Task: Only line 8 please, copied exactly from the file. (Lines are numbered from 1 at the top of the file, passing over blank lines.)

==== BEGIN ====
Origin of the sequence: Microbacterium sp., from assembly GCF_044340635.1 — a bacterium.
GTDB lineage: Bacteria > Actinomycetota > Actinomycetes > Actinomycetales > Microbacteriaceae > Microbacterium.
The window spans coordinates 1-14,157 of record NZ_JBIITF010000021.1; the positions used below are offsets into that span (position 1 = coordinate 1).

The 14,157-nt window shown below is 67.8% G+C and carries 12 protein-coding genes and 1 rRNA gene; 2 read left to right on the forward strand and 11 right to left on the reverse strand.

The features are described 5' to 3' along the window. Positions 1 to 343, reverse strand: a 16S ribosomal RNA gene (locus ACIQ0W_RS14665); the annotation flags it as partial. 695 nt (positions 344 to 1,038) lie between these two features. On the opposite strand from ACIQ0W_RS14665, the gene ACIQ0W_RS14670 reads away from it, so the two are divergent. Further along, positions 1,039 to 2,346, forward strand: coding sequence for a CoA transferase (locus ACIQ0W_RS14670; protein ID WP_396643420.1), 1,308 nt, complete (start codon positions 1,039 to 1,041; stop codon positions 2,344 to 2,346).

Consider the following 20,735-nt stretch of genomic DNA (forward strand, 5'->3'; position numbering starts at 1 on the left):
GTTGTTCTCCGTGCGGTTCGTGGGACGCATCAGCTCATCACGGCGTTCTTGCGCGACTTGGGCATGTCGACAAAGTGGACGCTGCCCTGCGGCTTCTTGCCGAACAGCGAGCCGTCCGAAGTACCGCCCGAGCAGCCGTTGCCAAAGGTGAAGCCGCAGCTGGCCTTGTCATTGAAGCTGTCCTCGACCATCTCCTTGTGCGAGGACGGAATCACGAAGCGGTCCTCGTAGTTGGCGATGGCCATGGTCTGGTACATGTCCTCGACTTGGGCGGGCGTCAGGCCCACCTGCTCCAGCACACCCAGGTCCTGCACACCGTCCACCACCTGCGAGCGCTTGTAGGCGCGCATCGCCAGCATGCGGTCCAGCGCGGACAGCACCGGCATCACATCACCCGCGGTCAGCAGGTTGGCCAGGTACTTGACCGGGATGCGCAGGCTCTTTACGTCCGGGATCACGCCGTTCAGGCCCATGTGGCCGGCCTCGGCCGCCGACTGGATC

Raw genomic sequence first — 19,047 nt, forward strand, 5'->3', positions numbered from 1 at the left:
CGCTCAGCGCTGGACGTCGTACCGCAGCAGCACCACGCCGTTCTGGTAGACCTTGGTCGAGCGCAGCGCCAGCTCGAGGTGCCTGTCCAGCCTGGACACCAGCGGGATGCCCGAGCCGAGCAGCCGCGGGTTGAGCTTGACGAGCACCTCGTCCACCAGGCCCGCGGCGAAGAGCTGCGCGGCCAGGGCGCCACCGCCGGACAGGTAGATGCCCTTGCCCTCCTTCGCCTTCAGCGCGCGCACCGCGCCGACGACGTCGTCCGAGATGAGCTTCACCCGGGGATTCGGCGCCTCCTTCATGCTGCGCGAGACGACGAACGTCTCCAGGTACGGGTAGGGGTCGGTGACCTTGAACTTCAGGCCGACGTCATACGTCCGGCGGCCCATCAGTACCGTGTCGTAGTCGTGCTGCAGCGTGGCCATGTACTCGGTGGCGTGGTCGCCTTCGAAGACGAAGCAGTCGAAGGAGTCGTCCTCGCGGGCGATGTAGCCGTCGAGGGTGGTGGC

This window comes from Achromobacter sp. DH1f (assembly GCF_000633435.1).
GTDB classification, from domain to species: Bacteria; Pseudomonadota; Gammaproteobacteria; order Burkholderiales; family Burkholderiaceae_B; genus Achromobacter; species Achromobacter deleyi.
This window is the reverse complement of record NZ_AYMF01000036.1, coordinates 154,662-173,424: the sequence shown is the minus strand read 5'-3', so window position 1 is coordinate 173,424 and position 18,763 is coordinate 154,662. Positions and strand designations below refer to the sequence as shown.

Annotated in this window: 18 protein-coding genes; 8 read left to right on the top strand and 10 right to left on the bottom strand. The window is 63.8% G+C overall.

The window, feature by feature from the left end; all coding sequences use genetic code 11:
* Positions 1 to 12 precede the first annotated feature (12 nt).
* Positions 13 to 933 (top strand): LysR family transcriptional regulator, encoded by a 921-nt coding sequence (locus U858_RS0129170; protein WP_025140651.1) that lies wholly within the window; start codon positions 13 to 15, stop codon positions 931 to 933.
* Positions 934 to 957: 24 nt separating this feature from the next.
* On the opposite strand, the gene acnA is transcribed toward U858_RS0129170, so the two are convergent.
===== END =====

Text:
Raw genomic sequence first — 19,047 nt, forward strand, 5'->3', positions numbered from 1 at the left: